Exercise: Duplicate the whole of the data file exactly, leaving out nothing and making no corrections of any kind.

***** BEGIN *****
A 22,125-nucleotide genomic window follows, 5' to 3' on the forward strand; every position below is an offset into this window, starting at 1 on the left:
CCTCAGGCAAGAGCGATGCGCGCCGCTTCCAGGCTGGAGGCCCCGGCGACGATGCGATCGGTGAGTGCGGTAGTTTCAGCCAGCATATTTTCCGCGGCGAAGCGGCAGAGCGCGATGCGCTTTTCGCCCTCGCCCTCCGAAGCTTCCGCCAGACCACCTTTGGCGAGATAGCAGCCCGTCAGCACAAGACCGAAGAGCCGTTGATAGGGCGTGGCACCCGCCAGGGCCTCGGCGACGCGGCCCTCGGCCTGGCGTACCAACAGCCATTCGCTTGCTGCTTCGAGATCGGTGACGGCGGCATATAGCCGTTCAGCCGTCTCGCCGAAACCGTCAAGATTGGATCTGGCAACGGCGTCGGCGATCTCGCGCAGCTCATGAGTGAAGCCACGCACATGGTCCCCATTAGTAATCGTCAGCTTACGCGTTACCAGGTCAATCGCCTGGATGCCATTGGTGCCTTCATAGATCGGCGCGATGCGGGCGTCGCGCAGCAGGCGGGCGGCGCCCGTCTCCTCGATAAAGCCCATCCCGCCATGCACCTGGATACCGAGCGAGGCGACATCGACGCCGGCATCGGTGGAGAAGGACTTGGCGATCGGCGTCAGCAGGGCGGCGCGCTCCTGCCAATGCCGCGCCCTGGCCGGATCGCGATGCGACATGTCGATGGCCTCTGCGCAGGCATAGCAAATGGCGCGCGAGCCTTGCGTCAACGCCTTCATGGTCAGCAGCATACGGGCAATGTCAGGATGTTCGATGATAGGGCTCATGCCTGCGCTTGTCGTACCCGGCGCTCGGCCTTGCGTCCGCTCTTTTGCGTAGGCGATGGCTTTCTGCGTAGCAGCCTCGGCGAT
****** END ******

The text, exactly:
A 22,125-nucleotide genomic window follows, 5' to 3' on the forward strand; every position below is an offset into this window, starting at 1 on the left:
CCTCAGGCAAGAGCGATGCGCGCCGCTTCCAGGCTGGAGGCCCCGGCGACGATGCGATCGGTGAGTGCGGTAGTTTCAGCCAGCATATTTTCCGCGGCGAAGCGGCAGAGCGCGATGCGCTTTTCGCCCTCGCCCTCCGAAGCTTCCGCCAGACCACCTTTGGCGAGATAGCAGCCCGTCAGCACAAGACCGAAGAGCCGTTGATAGGGCGTGGCACCCGCCAGGGCCTCGGCGACGCGGCCCTCGGCCTGGCGTACCAACAGCCATTCGCTTGCTGCTTCGAGATCGGTGACGGCGGCATATAGCCGTTCAGCCGTCTCGCCGAAACCGTCAAGATTGGATCTGGCAACGGCGTCGGCGATCTCGCGCAGCTCATGAGTGAAGCCACGCACATGGTCCCCATTAGTAATCGTCAGCTTACGCGTTACCAGGTCAATCGCCTGGATGCCATTGGTGCCTTCATAGATCGGCGCGATGCGGGCGTCGCGCAGCAGGCGGGCGGCGCCCGTCTCCTCGATAAAGCCCATCCCGCCATGCACCTGGATACCGAGCGAGGCGACATCGACGCCGGCATCGGTGGAGAAGGACTTGGCGATCGGCGTCAGCAGGGCGGCGCGCTCCTGCCAATGCCGCGCCCTGGCCGGATCGCGATGCGACATGTCGATGGCCTCTGCGCAGGCATAGCAAATGGCGCGCGAGCCTTGCGTCAACGCCTTCATGGTCAGCAGCATACGGGCAATGTCAGGATGTTCGATGATAGGGCTCATGCCTGCGCTTGTCGTACCCGGCGCTCGGCCTTGCGTCCGCTCTTTTGCGTAGGCGATGGCTTTCTGCGTAGCAGCCTCGGCGAT